USA 193, a malfunctioning U.S. spy satellite (not something you see flying over the house every day), is currently circling the earth in a low orbit, appearing overhead at night as bright as a first- or second-magnitude star.
Spaceweather has more details.
You can use Heavens-Above, a website that lets users look up skywatching info for their exact viewing site, to look up exact US 193 flyby times in your city. Word is is that the satellite streaks by fast, not with the slow pace I’m used to observing from satellite-spotting in the yard. It’s visible in the Asheville area on Feb. 16, 17 and 18.
Today the Pentagon announced plans to blow US 193 up before it reenters the atmosphere.
USA 193 was launched on December 14th, 2006 from Vandenberg Air Force Base in California. The launch vehicle was a Delta II. Shortly after reaching obit, ground controllers lost the ability to control the satellite, and have never regained it.
The exact design and purpose of USA 193 are, or course, closely guarded secrets, but specialists believe it is probably a high resolution radar satellite which was intended to produce images for the National Reconnaissance Office (NRO).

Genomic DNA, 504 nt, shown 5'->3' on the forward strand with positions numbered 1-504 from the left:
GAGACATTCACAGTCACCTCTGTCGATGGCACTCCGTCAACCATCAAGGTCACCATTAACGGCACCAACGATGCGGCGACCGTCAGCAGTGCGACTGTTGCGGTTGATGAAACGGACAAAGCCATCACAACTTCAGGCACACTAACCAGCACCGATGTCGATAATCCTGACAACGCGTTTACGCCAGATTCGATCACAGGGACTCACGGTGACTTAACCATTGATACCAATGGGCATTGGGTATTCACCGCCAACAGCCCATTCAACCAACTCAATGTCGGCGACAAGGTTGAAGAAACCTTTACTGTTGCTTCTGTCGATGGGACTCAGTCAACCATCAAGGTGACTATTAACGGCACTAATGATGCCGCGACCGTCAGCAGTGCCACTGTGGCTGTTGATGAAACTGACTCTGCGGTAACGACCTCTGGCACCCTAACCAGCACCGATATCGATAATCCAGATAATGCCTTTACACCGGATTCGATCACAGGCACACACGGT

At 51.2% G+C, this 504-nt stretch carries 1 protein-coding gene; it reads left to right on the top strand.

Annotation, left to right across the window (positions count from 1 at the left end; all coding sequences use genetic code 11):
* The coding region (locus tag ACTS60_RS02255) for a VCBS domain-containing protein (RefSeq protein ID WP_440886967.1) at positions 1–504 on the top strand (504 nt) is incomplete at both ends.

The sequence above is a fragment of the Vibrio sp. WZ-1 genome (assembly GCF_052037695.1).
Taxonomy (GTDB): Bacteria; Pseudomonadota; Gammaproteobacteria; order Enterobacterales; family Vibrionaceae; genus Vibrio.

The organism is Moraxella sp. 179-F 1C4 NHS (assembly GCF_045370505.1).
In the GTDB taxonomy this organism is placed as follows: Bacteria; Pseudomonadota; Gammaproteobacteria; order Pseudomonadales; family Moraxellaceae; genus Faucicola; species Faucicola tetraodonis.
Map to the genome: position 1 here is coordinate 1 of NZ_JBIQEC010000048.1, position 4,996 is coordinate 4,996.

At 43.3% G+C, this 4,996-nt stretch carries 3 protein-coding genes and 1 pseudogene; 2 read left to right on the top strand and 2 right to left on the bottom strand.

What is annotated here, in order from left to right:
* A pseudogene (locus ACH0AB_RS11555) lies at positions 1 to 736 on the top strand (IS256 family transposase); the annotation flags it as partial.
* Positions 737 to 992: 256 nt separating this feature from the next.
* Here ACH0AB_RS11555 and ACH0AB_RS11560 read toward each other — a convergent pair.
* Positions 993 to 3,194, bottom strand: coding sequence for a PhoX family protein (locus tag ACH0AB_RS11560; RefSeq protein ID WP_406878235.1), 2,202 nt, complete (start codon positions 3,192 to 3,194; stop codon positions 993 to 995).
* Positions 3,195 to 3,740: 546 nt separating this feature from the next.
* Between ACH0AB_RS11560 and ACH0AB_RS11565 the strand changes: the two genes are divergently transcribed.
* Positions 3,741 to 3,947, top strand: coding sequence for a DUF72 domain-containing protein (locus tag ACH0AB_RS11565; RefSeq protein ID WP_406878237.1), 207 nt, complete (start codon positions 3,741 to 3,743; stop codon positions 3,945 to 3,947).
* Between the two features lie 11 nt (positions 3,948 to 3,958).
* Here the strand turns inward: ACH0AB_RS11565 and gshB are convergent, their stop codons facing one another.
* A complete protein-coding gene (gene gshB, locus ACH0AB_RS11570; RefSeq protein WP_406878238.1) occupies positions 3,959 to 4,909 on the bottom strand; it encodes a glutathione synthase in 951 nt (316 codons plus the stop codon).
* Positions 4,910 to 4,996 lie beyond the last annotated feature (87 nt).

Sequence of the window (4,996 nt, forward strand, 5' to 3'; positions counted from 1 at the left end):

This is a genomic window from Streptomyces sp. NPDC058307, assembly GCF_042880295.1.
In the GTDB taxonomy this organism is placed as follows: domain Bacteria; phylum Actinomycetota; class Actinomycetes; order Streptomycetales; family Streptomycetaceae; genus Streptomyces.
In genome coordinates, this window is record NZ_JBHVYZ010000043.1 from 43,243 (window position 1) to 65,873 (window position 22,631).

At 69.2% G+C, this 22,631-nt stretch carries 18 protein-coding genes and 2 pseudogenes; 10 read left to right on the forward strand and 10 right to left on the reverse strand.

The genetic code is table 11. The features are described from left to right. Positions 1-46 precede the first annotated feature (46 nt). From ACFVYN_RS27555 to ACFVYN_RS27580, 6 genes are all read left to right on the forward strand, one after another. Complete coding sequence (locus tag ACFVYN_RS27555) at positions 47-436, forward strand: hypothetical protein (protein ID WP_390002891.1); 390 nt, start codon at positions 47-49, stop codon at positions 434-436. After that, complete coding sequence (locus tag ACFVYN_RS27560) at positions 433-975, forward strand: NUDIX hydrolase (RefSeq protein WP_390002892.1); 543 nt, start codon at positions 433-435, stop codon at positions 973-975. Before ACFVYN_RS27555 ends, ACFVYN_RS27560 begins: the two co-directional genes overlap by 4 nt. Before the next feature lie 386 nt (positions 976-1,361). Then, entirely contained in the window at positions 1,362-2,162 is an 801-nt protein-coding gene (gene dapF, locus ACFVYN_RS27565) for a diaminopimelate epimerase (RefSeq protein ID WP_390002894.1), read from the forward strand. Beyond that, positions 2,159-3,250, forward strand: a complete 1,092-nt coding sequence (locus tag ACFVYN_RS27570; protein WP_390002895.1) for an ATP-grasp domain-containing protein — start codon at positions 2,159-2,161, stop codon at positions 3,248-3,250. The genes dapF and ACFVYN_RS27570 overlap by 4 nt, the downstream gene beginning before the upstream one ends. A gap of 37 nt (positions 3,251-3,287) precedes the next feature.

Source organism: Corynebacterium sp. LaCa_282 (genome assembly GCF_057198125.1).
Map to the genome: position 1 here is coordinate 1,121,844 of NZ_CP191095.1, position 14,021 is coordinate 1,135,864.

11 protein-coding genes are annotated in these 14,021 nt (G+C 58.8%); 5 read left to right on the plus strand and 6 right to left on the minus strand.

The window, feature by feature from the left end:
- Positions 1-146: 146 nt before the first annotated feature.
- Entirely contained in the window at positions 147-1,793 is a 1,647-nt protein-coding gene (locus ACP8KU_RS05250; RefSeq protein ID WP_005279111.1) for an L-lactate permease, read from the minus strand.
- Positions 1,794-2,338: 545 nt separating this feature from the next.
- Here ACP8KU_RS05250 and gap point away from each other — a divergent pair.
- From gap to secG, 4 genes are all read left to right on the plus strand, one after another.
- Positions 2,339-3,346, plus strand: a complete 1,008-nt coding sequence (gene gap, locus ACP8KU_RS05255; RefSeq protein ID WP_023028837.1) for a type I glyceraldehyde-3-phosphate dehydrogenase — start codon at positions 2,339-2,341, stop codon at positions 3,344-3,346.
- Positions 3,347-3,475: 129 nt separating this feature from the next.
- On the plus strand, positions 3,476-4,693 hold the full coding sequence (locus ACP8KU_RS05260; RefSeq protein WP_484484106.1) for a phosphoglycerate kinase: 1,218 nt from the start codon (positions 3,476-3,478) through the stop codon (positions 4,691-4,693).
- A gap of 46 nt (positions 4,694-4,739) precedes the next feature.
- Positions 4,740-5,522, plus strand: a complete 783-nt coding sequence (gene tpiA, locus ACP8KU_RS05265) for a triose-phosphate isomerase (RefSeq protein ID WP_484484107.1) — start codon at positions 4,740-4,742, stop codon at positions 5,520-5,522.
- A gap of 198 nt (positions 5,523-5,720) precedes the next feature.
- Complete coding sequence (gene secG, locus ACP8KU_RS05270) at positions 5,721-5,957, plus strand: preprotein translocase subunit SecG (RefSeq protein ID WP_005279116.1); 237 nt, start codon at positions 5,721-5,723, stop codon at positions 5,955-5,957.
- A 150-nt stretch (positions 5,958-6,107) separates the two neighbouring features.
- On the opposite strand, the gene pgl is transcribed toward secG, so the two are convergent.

When and where will it hit the Earth ?
This is the question which interests most people, and unfortunately very difficult to answer. The satellite is being slowed down by friction with the tenuous upper atmosphere and losing height steadily, as can be seen in the plot below, which shows the orbital height over the last year. As it sinks further, the atmospheric density increases and so does the friction, making the descent faster and faster. Re-entry will happen when the height reaches about 100km.
I plan to try to catch it whizzing by, and when I do I know I’ll relive the days when Skylab was falling, way back in the summer of 1979, when my mom, in an act of kindness I have never forgotten, drove her 10-year-old daughter around suburban Greensboro after dark, hoping to catch a glimpse of a falling man-made star.